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Month: August 2006

QotD – Is “Interesting” Interesting?

Today’s Question of the day is a cry for help from One Degree:

Is “Interesting” interesting?

We introduced the Interesting feature a few weeks ago and, while visits to the articles in the series so far have been respectable, I can’t say I’m satisfied with the results. My goal was to present interesting Canadian Internet firms in a simple and consistent way that didn’t take TOO much of my time to manage. But I’m not sure we got it right and I’m asking your help in fixing this concept…

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How Do You “Try” Blogging?

I was talking to a colleague at “Tucows”:http://www.tucows.com/ and we hit on something I’d experienced before, but hadn’t quite formalized into a structured idea.
The issue at hand was “what is the proper way to ‘test’ a new blogging platform – or blogging in general for that matter?”
To me the biggest benefit of having a blog is not “publishing a personal diary” but “sharing thoughts with the world”. The impact of blogging on your ability to share with others only happens if others can in fact share – otherwise you are just talking to yourself.
And therein lies the problem.
If you are “just testing” blogging, or a new platform like “vox”:http://kenschafer.vox.com/, you don’t really want to tell people it’s only a test and that you might not keep it going.
In a nutshell, *without committing to blogging it is very hard to get the benefits of blogging.* My guess is the blogosphere is strewn with “hello world”:http://technorati.com/search/%22hello%20world%22?language=en&authority=n blog posts that are the first and last post because it is impossible to see the benefit of post number two.

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QotD – Is Snakes On A Plane A Viral Success?

Snakes on a Ken

Today’s Question of the Day is:

Will history view “Snakes On A Plane” as an example of successful viral marketing?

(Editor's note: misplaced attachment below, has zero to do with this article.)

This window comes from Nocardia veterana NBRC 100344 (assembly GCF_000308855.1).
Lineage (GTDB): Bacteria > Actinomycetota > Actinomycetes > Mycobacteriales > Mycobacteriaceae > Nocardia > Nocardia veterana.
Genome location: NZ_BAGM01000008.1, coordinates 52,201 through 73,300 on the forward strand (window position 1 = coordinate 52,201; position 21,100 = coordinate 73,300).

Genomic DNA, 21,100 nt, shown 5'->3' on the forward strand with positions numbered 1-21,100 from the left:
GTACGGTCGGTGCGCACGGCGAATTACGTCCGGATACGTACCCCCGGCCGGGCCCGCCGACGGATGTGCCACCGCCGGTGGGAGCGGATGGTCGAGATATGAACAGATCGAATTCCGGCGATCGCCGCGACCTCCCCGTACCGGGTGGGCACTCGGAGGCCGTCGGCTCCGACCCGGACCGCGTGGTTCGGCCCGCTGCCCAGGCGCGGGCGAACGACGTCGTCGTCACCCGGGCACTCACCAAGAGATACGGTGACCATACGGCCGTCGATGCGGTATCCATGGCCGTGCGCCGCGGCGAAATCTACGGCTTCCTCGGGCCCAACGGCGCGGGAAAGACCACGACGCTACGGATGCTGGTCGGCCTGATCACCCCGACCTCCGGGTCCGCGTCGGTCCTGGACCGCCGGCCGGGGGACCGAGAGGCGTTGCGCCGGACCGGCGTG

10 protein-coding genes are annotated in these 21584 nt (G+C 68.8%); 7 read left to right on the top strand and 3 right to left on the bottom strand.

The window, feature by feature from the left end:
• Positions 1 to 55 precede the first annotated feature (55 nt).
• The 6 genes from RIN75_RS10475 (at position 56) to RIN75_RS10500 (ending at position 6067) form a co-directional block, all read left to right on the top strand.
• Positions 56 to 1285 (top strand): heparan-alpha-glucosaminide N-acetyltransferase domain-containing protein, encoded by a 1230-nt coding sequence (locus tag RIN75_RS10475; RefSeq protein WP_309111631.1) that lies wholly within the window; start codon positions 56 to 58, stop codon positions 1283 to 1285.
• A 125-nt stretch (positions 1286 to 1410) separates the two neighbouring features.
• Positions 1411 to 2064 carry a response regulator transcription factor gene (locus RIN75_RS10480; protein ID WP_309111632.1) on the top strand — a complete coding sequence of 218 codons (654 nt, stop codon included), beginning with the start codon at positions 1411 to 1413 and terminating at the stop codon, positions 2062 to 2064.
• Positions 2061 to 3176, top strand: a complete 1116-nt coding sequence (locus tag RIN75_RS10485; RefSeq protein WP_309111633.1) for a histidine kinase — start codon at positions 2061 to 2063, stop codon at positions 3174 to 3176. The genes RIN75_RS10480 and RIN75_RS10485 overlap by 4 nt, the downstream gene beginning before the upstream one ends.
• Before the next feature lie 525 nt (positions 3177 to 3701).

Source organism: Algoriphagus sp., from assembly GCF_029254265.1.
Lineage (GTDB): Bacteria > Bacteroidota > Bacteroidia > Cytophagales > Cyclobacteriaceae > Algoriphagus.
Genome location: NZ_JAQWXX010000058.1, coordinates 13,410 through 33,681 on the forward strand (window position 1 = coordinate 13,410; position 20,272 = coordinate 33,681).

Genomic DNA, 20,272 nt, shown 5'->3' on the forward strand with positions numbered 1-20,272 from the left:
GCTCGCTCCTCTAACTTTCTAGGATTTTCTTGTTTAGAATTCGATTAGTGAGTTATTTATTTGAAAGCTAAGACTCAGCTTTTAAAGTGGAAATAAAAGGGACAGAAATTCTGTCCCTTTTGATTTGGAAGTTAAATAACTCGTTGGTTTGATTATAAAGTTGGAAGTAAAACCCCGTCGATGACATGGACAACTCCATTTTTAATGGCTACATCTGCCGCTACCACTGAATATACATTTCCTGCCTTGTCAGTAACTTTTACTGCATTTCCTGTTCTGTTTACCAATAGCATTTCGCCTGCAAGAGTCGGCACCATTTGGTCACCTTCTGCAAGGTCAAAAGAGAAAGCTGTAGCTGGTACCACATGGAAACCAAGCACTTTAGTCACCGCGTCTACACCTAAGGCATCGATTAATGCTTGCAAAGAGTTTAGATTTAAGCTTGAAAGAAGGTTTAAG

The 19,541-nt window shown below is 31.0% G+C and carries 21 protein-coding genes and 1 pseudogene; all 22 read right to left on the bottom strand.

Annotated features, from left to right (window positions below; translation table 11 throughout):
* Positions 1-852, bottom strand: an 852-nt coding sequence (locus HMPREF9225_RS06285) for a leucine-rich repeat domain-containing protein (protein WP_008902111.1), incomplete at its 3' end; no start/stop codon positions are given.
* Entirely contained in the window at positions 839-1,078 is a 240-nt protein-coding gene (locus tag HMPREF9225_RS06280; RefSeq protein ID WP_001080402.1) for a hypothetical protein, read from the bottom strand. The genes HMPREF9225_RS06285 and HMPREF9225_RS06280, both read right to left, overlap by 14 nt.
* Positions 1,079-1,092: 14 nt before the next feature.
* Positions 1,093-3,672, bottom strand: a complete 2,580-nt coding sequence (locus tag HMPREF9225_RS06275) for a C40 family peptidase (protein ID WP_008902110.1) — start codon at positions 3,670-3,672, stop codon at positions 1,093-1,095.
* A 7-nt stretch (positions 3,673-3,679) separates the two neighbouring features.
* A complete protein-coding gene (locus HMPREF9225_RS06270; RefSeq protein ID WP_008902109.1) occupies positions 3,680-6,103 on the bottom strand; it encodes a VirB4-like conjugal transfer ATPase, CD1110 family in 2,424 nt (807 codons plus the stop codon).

Add your thoughts and read those of others after the click…

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The Spinbix Effect


There’s an established and long-standing process to developing and choosing names for new products. In fact, this is a business in and of itself, and it’s not unheard of for companies to pay tens of thousands of dollars to come up with the name for a new product.

Based on what my colleagues and I recently uncovered, I’d like to make the case for this money being spent on coming up with truly unique product names. Why do I believe this? It has to do with something that I’ve just named "The Spinbix Effect."

We’ve been working on a large and complex search engine optimization (SEO) project for a client that manufactures and markets lots of consumer widgets. For the purposes of this article, let’s pretend the client is "Acme." Each of Acme’s widgets has its own brand name. Some of the names are more generic and use words found in the dictionary, such as Acme Mosaic and Acme Hunter. Other brand names are completely unique words not found in the dictionary, such as Acme Spinbix and Acme Bunfob.

As part of our SEO project, we’ve been looking at inbound traffic to Acme’s Website from search engines. More particularly, we’ve been analyzing the keywords and phrases that are generating traffic for Acme. One of the most interesting patterns we observed was that products that have unique names (e.g., Acme Spinbix) generate higher search traffic (Website visitors) than products with generic names (e.g., Acme Mosaic).

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